Soap, soap and more soap

With her natural, homemade skincare products, master’s student Anita van der Bos is one of the vendors at the monthly market on the square in front of the Harmonie building. She will be there this coming Saturday, 14 May, during the 50th anniversary of the Ommelander Market. ‘I started making soap in June, and I was hooked straight away!’

You can’t miss it: ‘Forest Fragrances’, the name of her business, is prominently written on the banner hanging in the booth behind her. The table in front of her holds an array of soaps, scrubs, bath salts and other skin care products in all shapes and sizes. It all began as a simple hobby for the student, who also manages to follow two master’s programmes at once: religious studies and philosophy.

‘I actually tried gardening at first, but that was a complete bust’, she says with a laugh. ‘At the time, I was trying to go sugar free, and I was paying close attention to the labels. When I was showering one day, I was studying the label of my shampoo, and I thought, ‘there must be another way.’ I started looking around on Google and YouTube.’

Soap does not go bad

The instructional films had the desired effect. She stocked up on basic supplies and, after a bit of finagling, Van der Bos’s first recipe was ready. ‘Then I started looking into the rules. You have to have your products tested, they have to be safe. But in the Netherlands, that costs a lot of money: you’re out 100 euros for one recipe.’

After searching online, Van der Bos learned that it can all be done cheaper in England. ‘Now, I have a license for a basic recipe that I can adapt into eight varieties, and that cost 179 pounds. That is much less expensive.’ The development costs were a doozy, though: ‘I think I’ve spent around 3,000 euros. I have no choice but to sell if I want to maintain my hobby.’

The first market where she sold her wares was the WinterWelVaart on the Hoge and Lage der A. ‘I had already sold them in a shop, but there, it was really just me with my own products. I brought way too much, of course, but soap doesn’t go bad, thankfully.’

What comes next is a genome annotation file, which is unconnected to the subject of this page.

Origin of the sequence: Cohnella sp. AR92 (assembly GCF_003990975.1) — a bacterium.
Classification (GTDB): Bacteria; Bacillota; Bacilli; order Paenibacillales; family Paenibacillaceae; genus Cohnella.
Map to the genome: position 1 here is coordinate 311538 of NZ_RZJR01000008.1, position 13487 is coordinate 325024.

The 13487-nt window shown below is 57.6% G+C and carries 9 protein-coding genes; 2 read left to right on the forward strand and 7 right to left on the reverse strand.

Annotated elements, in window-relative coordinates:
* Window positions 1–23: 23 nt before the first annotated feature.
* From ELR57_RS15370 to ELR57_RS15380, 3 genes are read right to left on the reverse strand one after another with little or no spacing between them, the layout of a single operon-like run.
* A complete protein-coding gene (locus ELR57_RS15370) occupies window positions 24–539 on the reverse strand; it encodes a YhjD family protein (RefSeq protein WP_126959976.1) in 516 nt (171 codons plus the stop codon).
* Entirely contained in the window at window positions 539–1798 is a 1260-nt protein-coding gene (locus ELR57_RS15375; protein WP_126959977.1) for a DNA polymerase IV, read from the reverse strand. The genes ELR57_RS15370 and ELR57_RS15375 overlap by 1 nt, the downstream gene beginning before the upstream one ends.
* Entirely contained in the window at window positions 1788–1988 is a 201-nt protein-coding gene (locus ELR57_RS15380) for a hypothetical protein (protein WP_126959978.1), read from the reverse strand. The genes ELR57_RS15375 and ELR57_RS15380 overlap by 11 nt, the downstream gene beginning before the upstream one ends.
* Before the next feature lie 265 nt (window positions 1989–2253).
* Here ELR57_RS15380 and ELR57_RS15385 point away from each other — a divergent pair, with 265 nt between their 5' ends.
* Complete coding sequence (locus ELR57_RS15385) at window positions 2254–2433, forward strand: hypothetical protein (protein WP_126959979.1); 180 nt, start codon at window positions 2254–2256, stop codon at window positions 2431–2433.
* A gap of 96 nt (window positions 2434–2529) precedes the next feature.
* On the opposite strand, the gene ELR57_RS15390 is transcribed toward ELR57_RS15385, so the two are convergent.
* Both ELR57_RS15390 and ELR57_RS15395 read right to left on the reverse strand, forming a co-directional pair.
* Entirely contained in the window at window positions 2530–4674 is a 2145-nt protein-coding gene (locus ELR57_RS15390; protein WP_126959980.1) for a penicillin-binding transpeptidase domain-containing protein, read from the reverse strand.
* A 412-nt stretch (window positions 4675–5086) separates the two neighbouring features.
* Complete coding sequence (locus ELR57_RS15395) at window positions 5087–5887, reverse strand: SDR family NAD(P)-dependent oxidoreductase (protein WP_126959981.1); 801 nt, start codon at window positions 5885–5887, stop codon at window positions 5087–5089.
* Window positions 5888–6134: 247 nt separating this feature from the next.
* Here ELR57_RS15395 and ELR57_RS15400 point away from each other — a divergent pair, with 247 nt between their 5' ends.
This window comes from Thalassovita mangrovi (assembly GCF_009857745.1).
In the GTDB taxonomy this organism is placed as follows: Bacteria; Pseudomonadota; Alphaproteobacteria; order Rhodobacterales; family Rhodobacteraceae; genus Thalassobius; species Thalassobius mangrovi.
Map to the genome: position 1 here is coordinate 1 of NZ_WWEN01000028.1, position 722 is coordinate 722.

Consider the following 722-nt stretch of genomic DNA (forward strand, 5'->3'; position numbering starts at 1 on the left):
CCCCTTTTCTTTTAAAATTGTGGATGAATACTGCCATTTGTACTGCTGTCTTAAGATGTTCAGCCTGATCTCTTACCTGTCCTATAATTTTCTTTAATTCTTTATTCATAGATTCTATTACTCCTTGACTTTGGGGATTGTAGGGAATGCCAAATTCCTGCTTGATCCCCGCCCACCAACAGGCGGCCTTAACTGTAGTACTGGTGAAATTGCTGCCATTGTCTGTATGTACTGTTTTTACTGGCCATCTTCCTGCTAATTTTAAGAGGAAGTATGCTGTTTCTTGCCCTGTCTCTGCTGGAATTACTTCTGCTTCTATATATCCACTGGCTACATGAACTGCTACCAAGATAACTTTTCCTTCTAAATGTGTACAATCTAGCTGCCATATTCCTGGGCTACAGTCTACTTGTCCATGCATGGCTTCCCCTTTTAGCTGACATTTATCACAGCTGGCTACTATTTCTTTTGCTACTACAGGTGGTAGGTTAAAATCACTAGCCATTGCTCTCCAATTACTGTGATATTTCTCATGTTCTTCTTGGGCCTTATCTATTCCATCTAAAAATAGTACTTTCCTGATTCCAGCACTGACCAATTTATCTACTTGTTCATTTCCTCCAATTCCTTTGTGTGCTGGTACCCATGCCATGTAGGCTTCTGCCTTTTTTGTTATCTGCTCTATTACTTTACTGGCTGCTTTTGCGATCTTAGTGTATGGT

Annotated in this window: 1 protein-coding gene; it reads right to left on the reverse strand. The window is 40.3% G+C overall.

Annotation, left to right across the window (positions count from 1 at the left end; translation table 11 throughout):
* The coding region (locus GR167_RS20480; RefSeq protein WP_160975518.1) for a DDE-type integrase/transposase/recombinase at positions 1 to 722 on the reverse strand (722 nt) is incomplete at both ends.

‘Even my boyfriend has to leave the room’
If you think that you need access to a laboratory to mass produce soap, you are mistaken. Van der Bos simply uses the same kitchen where she makes her breakfast each morning. ‘I think I may have the cleanest kitchen in Groningen. If I am making soap, there can’t be any food in the vicinity. I can’t have any pets, either. Even my boyfriend has to leave the room before I can bring out the scales, the various sorts of oil and other natural materials that I use. In total, I have six moulds, and I can make 30 pieces of soap with them.’


She participates in several markets each month. She bikes together with her boyfriend to and from the events, and he helps her clean up at the end of the day. ‘He said, ‘Don’t let it get out of hand!’’ The cheerful student has managed to combine her passion with two research master’s: ‘It’s pretty easy to do both. I think that I spend about four hours a week on Forest Fragrances, although that doesn’t really include time spent preparing. But for me, it’s really my way to relax. It’s cheaper than therapy.’

This weekend, she will take part in the golden jubilee edition of the Ommelander Market. ‘A lot of international students already know about my business, but not many Dutch students do. I don’t know why that is the case. I hope it will be busy on Saturday. There will be a chef on site and the merchants will be dressed in traditional clothing. There’s also a special beer booth for the occasion. If business is slow, that’s where I’ll be!’